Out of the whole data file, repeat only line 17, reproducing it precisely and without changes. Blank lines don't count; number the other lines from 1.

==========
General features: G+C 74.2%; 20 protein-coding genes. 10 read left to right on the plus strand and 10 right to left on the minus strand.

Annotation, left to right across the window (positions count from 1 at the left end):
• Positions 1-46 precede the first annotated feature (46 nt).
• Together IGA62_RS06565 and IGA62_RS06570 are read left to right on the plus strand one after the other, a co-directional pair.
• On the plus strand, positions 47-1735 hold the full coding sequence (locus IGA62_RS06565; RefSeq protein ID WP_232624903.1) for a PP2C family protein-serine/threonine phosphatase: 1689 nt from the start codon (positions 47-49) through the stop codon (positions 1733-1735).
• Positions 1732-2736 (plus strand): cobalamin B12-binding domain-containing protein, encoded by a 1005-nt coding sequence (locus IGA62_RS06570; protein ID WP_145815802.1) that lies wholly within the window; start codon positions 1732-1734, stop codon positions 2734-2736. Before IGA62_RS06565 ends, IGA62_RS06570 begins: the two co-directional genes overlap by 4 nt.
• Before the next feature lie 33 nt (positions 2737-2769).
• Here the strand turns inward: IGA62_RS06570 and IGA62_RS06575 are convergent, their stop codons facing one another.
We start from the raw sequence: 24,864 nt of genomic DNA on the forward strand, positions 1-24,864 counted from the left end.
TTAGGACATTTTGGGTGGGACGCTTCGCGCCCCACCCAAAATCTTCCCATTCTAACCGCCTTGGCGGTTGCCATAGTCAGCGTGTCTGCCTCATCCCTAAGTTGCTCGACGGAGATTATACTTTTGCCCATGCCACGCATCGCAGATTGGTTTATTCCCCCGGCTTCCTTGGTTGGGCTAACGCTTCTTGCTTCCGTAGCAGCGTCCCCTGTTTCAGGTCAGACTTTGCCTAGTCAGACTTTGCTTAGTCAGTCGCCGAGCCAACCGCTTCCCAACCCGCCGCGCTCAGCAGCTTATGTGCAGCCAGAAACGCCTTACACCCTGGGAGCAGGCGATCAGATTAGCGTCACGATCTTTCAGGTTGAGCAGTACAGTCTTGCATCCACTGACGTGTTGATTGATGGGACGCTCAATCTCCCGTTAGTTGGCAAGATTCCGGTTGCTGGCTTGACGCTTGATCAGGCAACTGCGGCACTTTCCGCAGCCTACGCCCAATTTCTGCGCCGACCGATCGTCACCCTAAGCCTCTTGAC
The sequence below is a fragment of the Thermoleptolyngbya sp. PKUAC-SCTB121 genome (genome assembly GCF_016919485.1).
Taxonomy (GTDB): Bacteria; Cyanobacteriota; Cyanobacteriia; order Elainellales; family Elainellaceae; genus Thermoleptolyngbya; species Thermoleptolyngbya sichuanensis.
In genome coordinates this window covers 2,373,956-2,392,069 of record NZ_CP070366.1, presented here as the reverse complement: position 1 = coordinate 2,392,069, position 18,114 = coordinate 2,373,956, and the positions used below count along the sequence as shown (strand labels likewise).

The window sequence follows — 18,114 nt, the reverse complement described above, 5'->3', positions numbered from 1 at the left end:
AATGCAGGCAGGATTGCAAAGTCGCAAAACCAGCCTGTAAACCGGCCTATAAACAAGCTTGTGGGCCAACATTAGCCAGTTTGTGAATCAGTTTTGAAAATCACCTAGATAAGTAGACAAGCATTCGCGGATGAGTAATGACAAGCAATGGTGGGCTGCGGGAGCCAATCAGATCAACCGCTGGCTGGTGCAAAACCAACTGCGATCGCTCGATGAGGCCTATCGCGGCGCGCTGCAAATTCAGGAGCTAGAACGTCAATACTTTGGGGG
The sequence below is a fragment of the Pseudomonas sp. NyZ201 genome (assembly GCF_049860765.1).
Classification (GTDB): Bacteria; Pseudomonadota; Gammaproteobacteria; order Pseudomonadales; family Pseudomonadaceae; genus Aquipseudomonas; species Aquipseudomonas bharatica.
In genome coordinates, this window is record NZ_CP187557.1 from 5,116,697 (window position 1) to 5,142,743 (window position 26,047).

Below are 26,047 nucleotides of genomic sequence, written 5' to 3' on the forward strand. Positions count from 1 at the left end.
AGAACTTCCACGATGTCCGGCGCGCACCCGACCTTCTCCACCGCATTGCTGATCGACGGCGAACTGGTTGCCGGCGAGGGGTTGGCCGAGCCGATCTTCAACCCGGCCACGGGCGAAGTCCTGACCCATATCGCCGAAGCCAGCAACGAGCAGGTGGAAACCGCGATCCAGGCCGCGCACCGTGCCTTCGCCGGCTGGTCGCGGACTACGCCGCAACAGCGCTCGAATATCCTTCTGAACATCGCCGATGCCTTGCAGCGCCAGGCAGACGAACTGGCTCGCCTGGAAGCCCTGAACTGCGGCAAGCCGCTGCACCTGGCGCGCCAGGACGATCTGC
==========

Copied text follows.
Classification (GTDB): Bacteria; Pseudomonadota; Gammaproteobacteria; order Pseudomonadales; family Pseudomonadaceae; genus Aquipseudomonas; species Aquipseudomonas bharatica.